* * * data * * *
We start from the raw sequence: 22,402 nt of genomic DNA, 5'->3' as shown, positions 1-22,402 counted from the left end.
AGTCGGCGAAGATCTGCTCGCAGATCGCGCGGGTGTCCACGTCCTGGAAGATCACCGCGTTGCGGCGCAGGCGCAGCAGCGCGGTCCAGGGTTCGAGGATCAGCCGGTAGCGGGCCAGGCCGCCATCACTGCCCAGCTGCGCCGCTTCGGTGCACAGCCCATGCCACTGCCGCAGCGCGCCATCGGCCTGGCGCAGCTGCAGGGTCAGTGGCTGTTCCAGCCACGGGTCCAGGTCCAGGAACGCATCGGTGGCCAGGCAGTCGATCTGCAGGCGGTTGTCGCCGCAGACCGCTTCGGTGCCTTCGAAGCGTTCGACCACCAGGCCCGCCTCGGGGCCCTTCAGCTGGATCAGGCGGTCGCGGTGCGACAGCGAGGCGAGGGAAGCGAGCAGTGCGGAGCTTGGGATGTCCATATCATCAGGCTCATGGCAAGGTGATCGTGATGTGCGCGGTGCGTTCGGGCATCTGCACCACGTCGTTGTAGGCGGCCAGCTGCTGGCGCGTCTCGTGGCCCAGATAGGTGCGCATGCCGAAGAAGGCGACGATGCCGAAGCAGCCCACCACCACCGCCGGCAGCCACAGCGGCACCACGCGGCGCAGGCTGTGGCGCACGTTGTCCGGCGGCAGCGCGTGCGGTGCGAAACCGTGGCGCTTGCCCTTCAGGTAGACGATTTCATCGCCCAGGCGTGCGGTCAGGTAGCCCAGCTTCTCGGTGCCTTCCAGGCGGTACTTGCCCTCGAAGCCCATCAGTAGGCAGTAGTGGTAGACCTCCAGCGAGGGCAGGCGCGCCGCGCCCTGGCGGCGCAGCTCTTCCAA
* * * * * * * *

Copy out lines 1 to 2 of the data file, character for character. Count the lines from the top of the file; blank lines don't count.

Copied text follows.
We start from the raw sequence: 22,402 nt of genomic DNA, 5'->3' as shown, positions 1-22,402 counted from the left end.
AGTCGGCGAAGATCTGCTCGCAGATCGCGCGGGTGTCCACGTCCTGGAAGATCACCGCGTTGCGGCGCAGGCGCAGCAGCGCGGTCCAGGGTTCGAGGATCAGCCGGTAGCGGGCCAGGCCGCCATCACTGCCCAGCTGCGCCGCTTCGGTGCACAGCCCATGCCACTGCCGCAGCGCGCCATCGGCCTGGCGCAGCTGCAGGGTCAGTGGCTGTTCCAGCCACGGGTCCAGGTCCAGGAACGCATCGGTGGCCAGGCAGTCGATCTGCAGGCGGTTGTCGCCGCAGACCGCTTCGGTGCCTTCGAAGCGTTCGACCACCAGGCCCGCCTCGGGGCCCTTCAGCTGGATCAGGCGGTCGCGGTGCGACAGCGAGGCGAGGGAAGCGAGCAGTGCGGAGCTTGGGATGTCCATATCATCAGGCTCATGGCAAGGTGATCGTGATGTGCGCGGTGCGTTCGGGCATCTGCACCACGTCGTTGTAGGCGGCCAGCTGCTGGCGCGTCTCGTGGCCCAGATAGGTGCGCATGCCGAAGAAGGCGACGATGCCGAAGCAGCCCACCACCACCGCCGGCAGCCACAGCGGCACCACGCGGCGCAGGCTGTGGCGCACGTTGTCCGGCGGCAGCGCGTGCGGTGCGAAACCGTGGCGCTTGCCCTTCAGGTAGACGATTTCATCGCCCAGGCGTGCGGTCAGGTAGCCCAGCTTCTCGGTGCCTTCCAGGCGGTACTTGCCCTCGAAGCCCATCAGTAGGCAGTAGTGGTAGACCTCCAGCGAGGGCAGGCGCGCCGCGCCCTGGCGGCGCAGCTCTTCCAA